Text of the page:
Can DUP honor faith of working-class loyalists?

Posted By: June 15, 2017

Allison Morris. Irish News. Belfast. Thursday, June 15, 2017

A NEW political era doesn’t quite do justice to the remarkable outcome of last week’s election.

What a reversal of fortunes for Arlene Foster, having gone from looking like her leadership position was untenable to propping up a Conservative government.

She looked understandably delighted with herself when along with DUP deputy leader Nigel Dodds she spoke to the press at Stormont on Monday, just before traveling to Downing Street to meet her new partner in government Theresa May.

Gone was the strained look of a woman working her notice and back was the supremely confident Arlene of old.

In March as the results of the Stormont election were counted, the changing demographics of Northern Ireland were demonstrated for the first time, with a massive surge in the nationalist vote, almost all of which went to Sinn Féin.

When the peopleLoyalism was conditioned to treat as an enemy or at least with deep suspicion appeared to be growing in power and status, it created a panic within sections of Unionism.

The removal of the Unionist majority at Stormont for the first time since the creation of a state— designed and gerrymandered to keep Unionist dominance for as long as possible—was like a political earthquake.

In calling a general election at a time when Northern Ireland was in crisis,  Theresa May was not thinking of what was best for us but had her own political ambitions in mind given the polls at the time showing she was flying high.

And while we now know what a spectacular error of judgment that was on Theresa May’s part, it has been advantageous for an under-pressure DUP in a way the party could only have dreamed of.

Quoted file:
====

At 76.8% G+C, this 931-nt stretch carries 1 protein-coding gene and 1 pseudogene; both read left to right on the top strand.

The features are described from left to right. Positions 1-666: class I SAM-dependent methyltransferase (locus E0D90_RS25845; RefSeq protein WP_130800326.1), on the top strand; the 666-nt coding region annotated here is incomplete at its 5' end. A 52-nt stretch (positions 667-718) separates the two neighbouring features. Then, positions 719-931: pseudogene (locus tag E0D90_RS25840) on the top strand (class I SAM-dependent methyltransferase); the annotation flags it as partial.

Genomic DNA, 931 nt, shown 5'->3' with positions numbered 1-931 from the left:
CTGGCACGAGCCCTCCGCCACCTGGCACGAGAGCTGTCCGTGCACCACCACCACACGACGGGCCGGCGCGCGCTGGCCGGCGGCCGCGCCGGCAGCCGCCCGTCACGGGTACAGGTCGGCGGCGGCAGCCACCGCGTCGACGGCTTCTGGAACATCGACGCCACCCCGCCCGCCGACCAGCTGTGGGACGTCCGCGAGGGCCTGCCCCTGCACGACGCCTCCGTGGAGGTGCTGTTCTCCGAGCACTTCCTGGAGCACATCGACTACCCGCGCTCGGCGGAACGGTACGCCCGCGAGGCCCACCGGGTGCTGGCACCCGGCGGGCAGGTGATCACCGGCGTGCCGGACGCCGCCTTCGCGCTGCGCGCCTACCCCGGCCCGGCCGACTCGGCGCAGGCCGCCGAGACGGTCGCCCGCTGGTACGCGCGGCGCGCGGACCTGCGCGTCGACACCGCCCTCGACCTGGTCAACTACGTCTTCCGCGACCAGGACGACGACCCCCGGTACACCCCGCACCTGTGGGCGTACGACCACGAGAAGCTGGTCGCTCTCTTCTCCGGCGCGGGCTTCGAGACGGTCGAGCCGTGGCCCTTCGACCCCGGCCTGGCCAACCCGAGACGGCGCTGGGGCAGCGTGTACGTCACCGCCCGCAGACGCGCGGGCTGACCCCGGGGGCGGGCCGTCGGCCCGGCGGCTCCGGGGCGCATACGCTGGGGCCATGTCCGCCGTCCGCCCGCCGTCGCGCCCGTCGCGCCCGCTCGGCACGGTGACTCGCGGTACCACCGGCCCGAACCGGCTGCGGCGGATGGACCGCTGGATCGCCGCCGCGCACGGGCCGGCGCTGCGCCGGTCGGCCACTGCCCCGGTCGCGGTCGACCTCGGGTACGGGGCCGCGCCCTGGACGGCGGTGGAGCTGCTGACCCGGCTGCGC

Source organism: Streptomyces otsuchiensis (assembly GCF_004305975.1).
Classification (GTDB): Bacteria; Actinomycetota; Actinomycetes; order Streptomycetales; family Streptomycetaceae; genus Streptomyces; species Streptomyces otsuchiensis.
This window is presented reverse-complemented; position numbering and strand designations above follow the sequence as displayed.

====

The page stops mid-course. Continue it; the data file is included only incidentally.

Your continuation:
Kingmakers at last.

If the DUP manages to negotiate a deal that mitigates austerity and brings home sacks of cash for the health service, education, and infrastructure,  then it will silence their critics and place Sinn Féin in a very difficult position.

The reality may not be as glorious, minority governments rarely last. I suspect the DUP knows this and will be trying to get as much as it can as quickly as it can.

The party was gifted with this position in part by the backing of the Loyalist community, a section of society who arguably gained least from the peace process.

A community which had invested a lot in its identity but failed to make much in the way of gains electorally and so trusted ‘ big house’ Unionism to represent it, only to be left behind in a fast-changing Northern Ireland.

Loyalist groups, including the Orange Order and UPRG, ran registration drives in the run-up to the election, convincing people that casting a vote for the DUP was the best way to save The Union.

And it worked, voter turnout was up in polling stations in Loyalist areas, in some places to more than 70 percent.

Previously unthinkable in areas where voting was traditionally shunned.

The flag protests were a stark reminder of what bubbles close to the surface in Northern Ireland when people feel left behind and are politically manipulated.

Loyalists felt abandoned and demonized by the press, and that is something I can relate to, as someone from a working-class nationalist area the only journalists I ever met growing up had plummy accents and portrayed my community as bloodthirsty savages.

I have always felt the heavy responsibility that comes with my now privileged position.

The DUP has been trusted with a mandate from a section of society which traditionally did not vote, and as such, it needs to deliver.

A good start would be abandoning support for academic selection, which disadvantages the working classes, investing in education that will help young men reach university rather than prison and opposing Tory welfare reforms that penalize the most vulnerable.

Working-class loyalists turned their back on electoral politics for many reasons, some out of apathy that The Union was safe regardless, others out of anger that they had been socially and economically abandoned.

Now that the trends are changing, loyalists are once again engaging with electoral politics. The fact that young loyalists feel politics can deliver for them should be encouraged.

The DUP’s MPs have been trusted to deliver. The question is, will they?